In any public company, shareholders are the ones who open the door to innovation and growth. They are also the ones with perhaps the most vested interest in the financial wellbeing of the enterprise. Therefore, their interests, ideas and opinions are not to be taken lightly. This is where the board of directors steps in.
What is a board of directors?
By law, all public companies must have a board of directors elected to represent shareholders ad a governing body. Nonprofits and private companies are not legally obliged, but many install a board anyway as it can be effective to have a respected panel of peers in charge of company oversight.
The board of directors is responsible not only for protecting the interests of shareholders, but also for making the kind of important decisions that can mean the difference between a successful and an unsuccessful company.
What role does the board of directors play?
The board first and foremost is a fiduciary for the shareholders, which is to say their primary role is to act in the best interests of the company. Directors make company strategy and spending decisions based solely on how the results are going to affect the shareholders. However, the roles are often a lot more involved than that. The board is the last line of defence.
The directors decide everything from who runs the company (even the CEO is beholden to the shareholders) to overall business goals and maintaining resources. They are also in charge of establishing compensation for executives, creating company policies and acting as a support network for executives and their teams.
How is a board of directors structured?
The structure of the board is going to depend on several factors. In the UK, the most common structure is a unitary board that requires all board members to attend board meetings at the same time. The directors represent both internal and external members.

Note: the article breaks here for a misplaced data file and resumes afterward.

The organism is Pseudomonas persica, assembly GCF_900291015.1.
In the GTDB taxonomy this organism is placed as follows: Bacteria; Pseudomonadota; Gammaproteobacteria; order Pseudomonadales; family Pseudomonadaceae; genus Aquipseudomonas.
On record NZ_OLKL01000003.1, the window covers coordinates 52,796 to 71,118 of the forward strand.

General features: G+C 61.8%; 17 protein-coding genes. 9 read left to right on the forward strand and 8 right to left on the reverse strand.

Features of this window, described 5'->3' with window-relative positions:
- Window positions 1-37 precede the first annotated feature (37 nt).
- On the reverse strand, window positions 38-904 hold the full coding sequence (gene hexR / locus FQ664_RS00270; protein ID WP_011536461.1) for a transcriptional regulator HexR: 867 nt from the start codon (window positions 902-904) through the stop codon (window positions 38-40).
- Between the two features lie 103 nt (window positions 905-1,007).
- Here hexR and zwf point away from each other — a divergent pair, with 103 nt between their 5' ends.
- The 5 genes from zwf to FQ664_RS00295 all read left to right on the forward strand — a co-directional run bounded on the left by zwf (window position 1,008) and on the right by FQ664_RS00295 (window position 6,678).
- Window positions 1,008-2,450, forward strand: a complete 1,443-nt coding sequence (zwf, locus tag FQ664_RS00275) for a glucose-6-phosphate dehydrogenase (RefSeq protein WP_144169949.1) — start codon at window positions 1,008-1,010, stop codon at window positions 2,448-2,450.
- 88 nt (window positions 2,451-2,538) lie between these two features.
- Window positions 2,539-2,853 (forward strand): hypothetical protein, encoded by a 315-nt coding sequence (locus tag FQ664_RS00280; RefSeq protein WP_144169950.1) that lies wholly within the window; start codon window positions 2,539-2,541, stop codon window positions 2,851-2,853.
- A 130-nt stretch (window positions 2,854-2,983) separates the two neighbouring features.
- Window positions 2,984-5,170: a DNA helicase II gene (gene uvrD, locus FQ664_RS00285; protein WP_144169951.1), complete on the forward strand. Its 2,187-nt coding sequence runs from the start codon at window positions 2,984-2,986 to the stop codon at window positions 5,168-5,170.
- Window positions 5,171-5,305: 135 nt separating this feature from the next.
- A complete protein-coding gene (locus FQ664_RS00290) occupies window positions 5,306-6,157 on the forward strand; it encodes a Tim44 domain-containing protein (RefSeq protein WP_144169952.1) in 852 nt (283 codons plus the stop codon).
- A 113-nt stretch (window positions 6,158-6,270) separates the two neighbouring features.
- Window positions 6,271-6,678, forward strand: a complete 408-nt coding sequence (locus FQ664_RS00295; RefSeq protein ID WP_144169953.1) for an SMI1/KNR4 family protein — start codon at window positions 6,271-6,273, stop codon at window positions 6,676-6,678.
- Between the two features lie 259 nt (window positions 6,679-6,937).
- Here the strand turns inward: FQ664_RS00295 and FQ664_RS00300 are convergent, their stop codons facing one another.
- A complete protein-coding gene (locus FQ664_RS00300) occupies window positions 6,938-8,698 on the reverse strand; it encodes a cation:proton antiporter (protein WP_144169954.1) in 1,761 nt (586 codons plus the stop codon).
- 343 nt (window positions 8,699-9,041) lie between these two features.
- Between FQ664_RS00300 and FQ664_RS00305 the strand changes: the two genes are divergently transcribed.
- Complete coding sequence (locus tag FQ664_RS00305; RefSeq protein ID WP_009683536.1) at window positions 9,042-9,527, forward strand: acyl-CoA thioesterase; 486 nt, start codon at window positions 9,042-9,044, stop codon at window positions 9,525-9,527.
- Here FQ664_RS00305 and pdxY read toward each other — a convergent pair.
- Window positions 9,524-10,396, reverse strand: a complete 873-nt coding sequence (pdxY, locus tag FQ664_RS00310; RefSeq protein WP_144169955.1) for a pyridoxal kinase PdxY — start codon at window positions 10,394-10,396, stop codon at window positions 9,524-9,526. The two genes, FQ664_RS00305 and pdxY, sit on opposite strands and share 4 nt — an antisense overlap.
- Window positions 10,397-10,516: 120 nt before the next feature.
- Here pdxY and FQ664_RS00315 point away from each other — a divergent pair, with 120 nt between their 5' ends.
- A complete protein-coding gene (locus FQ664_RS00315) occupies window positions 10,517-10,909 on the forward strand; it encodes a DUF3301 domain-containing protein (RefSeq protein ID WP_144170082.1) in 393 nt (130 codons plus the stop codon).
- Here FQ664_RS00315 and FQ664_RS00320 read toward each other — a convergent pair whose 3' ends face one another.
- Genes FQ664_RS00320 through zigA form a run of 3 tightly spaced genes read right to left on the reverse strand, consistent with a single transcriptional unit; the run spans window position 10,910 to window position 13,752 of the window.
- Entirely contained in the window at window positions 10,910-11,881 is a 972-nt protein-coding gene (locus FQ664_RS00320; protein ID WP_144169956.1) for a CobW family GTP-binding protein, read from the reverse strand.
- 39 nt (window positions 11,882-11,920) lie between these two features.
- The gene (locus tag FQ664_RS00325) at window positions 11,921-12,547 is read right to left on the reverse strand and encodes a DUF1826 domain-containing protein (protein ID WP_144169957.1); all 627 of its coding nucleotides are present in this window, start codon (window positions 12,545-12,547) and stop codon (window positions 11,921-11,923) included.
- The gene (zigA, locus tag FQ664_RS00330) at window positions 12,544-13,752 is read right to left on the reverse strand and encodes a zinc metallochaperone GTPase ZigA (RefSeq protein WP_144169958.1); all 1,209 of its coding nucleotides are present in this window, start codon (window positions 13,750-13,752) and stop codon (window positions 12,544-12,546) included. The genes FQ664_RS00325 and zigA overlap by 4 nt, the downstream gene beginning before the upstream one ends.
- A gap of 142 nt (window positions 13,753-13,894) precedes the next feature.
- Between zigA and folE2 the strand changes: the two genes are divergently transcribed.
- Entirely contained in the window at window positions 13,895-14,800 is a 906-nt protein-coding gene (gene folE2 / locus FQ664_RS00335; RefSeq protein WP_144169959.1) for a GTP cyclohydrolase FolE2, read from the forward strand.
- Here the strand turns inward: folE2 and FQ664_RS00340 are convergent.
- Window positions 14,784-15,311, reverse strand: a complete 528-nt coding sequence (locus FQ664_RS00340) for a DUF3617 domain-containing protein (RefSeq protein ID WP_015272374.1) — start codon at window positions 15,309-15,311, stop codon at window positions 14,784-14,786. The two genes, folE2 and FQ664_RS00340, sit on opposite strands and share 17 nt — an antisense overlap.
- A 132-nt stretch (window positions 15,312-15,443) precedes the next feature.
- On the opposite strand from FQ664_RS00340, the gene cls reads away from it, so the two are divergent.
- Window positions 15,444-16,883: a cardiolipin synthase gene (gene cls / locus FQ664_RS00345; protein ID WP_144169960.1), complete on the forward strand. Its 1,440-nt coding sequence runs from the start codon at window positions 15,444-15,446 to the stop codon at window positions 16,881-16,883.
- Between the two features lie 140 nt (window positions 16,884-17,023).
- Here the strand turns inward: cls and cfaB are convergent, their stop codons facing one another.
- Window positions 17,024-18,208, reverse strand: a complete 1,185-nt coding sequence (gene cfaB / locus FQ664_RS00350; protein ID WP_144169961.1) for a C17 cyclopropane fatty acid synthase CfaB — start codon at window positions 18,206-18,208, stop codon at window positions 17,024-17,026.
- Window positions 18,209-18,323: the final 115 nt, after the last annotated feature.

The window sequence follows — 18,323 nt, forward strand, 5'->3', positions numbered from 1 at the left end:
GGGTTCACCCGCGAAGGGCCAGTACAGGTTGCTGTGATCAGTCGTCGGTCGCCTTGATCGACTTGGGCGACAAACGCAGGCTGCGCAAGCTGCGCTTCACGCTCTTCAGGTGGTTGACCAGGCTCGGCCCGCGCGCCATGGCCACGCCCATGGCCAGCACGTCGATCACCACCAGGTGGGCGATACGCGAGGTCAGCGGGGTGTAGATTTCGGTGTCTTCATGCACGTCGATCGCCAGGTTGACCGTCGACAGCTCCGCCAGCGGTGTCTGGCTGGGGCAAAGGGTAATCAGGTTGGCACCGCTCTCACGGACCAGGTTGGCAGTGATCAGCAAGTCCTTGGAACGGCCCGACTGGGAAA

In many European and Asian countries, meanwhile, it’s more common to have a tiered structure with an executive and supervisory board. The executive board is often headed by the CEO, is elected by employees and shareholders and is in charge of day-to-day operations. The supervisory board, meanwhile, acts similarly to a UK style board of directors.
Regardless of board structure, however, the company bylaws will set out how many board members are required, how they are elected and how regularly they meet. There is no ideal board size, although consensus seems to be that between 5 and 10 directors is the ideal number. Any fewer and you won’t get a wide enough representation of the company and any larger and it will be very difficult to ever reach a unanimous decision.
Internal and external board members
Internal (or inside) board members are those operating actively within the business while external (or outside) members are shareholders from outside the business. In an ideal board of directors, there’s a good balance of the two, with the internal members bringing their insider knowledge of the business to the table and external members bringing an element of objectivity.
Electing and removing board members
Shareholders might get to select the final board of directors, but when it comes to nomination a dedicated committee must select who is in the running for board membership. Removing a board member, meanwhile, can be a complicated process and “golden parachute” clauses are often written into director contracts that require payment of a bonus if they’re let go.
There are, however, several foundational rules that can result in a director expulsion. This includes directors who use their position of power for a personal gain that doesn’t benefit the company, those who use proprietary information for personal gain or those who make deals to sway member votes.
Greater than the sum of its parts
The board of directors are not just the voice of the shareholders, they are the backbone of the company. A bad board, however, can do more harm than good so it’s in the interests of all businesses to ensure they elect a board of directors with the genuine best interests of the business at heart.
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